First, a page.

Businesses “should be thinking about the worst case” on Brexit and not expect certainty “for some time”, a senior analyst warned the UK industry last week.

PwC partner Andrew Gray told an Abta briefing on Brexit: “The risk of no deal is higher than before Christmas.

“Everyone should be thinking about the worst case [scenario]. There are going to be unintended consequences and a ripple effect from all businesses having to readjust at the same moment.”

Gray, who chairs PwC UK’s Brexit steering committee, told UK travel leaders: “We’re not expecting any political certainty for some time.

“You must be ready to respond, but as of now we don’t know to what. If nothing else happens, we’ll be in [for] no deal.”

He said: “The UK may need to seek an extension [of the leaving date], but I don’t see that as an immediate option. It has not been put forward [officially yet] and there would be a number of steps.

“June 30 has been suggested as [an alternative date]. September 30 has also been suggested. There are challenges with any extension, and there is still a risk of no deal.”

Gray told Abta members: “The possibilities of a second referendum or the withdrawal of Article 50 [triggering Brexit] are remote. To have a referendum would require a major political party commit to a referendum and neither has.”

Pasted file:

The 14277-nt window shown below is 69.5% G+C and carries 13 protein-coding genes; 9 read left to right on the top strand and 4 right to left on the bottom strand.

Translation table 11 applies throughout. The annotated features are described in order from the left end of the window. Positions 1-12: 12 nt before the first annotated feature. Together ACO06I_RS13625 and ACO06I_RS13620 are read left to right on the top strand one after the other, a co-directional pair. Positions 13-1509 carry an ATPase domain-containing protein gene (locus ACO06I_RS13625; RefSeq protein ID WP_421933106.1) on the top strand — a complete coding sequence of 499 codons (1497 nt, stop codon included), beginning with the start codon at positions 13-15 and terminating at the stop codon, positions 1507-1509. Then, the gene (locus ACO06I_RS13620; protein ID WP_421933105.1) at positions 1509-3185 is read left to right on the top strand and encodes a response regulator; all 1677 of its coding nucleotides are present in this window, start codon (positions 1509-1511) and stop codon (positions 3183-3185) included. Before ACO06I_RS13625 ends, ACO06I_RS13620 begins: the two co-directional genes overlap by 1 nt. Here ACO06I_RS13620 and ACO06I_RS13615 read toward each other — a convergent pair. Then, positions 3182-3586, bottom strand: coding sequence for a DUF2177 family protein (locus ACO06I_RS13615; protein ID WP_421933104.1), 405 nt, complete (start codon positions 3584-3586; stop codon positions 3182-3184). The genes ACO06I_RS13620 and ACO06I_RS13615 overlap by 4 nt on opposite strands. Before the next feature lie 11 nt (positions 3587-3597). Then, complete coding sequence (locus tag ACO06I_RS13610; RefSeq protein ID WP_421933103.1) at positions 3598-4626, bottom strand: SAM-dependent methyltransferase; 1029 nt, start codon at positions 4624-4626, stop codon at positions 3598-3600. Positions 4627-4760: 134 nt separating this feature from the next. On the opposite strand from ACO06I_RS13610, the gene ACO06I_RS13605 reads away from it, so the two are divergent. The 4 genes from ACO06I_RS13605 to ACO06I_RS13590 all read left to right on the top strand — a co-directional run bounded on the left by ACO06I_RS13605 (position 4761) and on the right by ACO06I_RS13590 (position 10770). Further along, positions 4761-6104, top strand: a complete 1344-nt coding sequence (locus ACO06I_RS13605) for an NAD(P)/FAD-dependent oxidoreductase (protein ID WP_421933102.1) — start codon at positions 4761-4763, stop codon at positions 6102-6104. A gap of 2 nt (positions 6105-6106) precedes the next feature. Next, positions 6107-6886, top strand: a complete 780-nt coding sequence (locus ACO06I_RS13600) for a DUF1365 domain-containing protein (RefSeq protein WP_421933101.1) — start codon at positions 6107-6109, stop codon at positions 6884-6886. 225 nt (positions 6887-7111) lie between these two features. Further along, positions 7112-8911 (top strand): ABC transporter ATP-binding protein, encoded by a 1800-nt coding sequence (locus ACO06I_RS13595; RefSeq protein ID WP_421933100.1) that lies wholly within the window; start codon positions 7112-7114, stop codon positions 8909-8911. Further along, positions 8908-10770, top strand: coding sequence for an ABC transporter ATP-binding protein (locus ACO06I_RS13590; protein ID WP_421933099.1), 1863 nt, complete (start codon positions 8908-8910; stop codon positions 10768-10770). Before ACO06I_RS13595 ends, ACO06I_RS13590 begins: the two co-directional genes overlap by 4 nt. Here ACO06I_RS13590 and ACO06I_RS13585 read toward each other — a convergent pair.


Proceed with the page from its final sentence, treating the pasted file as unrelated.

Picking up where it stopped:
He noted: “We’ve seen announcements on flying rights.” But he warned: “Right to work [in the EU] won’t be automatic – staff may need a work visa – [and] the industry may need to capture more advance passenger information.”

Gray said: “The UK government has been remarkably pragmatic and sought to preserve ways of doing business. We’ve not seen that in other EU states.

“People feel a degree of uncertainty. Employees are feeling it. EU nationals are feeling it.”

PwC surveyed 800 firms, asking ‘Are you Brexit-ready, whatever happens?’ It found 10% considered their business ready, 40% expected to be ready so long as there is a transition, 40% reported significant work to do, and 10% had not begun to prepare.